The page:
Updated: Oct 25, 2021
With 2020 being the worst year most people could imagine, the general consensus was 2021 would provide relief. But for many it hasn't. The stress we all felt, and are still feeling, has taken a toll leaving many exhausted.
In the Wall Street Journal's article, Adults Are Throwing Tantrums, Pauline Wallin, a psychologist, says "When you anticipate something is going to be temporary, you're able to absorb a higher level of stress. When things don't work out as expected it makes us more prone to be aggressive with ourselves and with one another." And we have seen this in multiple instances on planes, in restaurants, and in the general public.
Shortages have strained nerves. Parents juggling school openings and closures have made managing their own careers difficult. Both vaccinated and unvaccinated people are coming down with COVID, causing hospitals to scramble and people to become once again cautious of their activities.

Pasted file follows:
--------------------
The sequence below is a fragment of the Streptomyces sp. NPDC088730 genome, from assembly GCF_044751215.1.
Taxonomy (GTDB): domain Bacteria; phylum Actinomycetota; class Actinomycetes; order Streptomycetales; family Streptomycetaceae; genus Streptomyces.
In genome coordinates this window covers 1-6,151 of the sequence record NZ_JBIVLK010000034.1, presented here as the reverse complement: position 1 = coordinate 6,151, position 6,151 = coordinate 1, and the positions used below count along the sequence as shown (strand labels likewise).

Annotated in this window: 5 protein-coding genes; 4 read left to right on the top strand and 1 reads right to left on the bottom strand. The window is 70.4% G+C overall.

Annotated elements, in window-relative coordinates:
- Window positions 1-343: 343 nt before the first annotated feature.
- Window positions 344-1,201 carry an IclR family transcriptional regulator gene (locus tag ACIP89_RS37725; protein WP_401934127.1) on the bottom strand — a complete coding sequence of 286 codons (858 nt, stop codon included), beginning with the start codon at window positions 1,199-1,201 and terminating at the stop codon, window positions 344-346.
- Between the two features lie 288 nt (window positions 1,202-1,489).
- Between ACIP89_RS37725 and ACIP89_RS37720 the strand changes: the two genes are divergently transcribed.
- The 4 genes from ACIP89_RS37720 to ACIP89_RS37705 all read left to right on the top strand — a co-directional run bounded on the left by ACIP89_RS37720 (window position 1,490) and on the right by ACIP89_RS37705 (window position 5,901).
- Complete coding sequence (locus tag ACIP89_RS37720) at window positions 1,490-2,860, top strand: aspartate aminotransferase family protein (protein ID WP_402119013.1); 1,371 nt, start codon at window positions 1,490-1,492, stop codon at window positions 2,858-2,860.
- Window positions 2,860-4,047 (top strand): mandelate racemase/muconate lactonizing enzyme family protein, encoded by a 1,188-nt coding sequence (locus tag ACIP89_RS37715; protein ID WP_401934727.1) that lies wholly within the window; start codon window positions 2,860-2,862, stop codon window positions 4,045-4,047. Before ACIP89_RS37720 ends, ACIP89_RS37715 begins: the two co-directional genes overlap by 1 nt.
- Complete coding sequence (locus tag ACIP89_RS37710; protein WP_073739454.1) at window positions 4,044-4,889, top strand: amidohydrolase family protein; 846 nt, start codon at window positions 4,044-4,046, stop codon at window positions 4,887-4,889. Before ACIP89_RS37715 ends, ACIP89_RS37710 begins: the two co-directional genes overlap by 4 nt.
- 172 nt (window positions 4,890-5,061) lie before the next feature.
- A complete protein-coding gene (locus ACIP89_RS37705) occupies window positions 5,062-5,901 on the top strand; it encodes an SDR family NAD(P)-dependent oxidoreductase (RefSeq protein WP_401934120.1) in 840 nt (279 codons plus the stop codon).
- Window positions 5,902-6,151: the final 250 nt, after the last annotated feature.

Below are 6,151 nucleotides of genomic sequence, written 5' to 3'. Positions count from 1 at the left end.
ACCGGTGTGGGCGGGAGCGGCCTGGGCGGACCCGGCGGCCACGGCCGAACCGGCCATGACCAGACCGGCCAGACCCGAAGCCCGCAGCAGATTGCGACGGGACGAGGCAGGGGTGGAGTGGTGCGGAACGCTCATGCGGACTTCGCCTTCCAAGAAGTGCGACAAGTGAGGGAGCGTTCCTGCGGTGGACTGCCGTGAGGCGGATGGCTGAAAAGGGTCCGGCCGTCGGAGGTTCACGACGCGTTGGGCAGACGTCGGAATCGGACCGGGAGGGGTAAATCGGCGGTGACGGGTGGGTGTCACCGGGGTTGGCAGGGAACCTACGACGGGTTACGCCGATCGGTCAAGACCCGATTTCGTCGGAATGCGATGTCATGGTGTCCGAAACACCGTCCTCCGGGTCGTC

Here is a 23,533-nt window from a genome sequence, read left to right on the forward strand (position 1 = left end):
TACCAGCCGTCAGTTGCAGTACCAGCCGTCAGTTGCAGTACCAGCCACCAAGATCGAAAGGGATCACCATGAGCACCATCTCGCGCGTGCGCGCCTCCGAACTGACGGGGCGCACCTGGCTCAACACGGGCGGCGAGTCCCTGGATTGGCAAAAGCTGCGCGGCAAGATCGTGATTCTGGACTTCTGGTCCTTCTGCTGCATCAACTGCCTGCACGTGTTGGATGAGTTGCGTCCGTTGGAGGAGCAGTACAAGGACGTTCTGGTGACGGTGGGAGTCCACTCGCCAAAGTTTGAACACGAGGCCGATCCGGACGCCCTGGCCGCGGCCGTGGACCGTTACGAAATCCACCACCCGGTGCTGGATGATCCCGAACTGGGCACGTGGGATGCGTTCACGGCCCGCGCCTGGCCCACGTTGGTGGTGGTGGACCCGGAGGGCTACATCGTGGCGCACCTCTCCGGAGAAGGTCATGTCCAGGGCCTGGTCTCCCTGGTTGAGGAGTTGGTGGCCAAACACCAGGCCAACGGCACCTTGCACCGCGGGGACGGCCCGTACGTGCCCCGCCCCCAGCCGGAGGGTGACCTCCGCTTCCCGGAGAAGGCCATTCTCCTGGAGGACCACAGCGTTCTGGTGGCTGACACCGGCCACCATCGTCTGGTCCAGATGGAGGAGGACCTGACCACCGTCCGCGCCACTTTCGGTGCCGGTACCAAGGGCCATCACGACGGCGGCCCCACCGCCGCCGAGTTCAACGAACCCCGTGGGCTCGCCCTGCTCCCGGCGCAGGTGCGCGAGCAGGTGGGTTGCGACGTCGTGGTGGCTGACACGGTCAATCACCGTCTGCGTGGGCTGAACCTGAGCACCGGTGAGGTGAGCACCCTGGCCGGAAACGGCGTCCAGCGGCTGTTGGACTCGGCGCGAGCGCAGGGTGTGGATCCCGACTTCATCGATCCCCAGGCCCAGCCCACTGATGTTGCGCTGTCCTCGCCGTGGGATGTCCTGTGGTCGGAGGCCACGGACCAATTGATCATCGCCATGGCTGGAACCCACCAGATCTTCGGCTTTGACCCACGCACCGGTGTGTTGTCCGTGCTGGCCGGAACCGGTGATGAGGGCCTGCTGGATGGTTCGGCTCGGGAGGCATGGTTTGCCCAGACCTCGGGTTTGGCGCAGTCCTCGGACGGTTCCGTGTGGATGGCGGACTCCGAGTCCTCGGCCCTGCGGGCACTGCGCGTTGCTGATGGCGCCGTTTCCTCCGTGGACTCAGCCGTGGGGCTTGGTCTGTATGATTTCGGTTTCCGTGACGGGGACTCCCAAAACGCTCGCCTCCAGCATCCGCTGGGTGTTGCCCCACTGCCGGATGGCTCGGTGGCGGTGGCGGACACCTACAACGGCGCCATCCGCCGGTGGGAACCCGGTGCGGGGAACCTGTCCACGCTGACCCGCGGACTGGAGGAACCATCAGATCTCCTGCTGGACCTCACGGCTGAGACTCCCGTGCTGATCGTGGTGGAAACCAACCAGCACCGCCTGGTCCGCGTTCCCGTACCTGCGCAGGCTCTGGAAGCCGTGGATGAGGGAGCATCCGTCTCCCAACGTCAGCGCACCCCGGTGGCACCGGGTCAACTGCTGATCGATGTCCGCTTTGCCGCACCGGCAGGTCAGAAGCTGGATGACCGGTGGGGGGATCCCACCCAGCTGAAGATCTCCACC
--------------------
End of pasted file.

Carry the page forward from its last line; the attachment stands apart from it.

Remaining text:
Recently, I had my own meltdown at a restaurant. We were faced with taking a business trip to a location I felt was unsafe. We did not want to disappoint our manufactures, and we knew our employees were looking to us for leadership. I felt like a hundred pound rock was on my shoulders, and then, right there in the middle of the restaurant after dinner, I broke down crying. I felt so torn and so tired of being torn. Ultimately, the decision was decided for us when the trip was cancelled, but the pressure at the time was both difficult and real.
Since then, I have been much more conscious of trying to manage underlying anxiety. Talking things out helps. Taking the time to really look at a situation and understand whether the feelings we are having are self-imposed or real, help us make better decisions. Simple things like getting enough sleep, daily exercise, and taking time for ourselves are ways to help with the stressful environment which still exists.
We all want things to turn back to normal, and they will. The virus will come under control, supplies will flow back into their channels, travel will resume to a level we once knew, and life will balance. Until then, find ways to work through anxiety and stress because like a volcano, if we don't release steam we are apt to blow.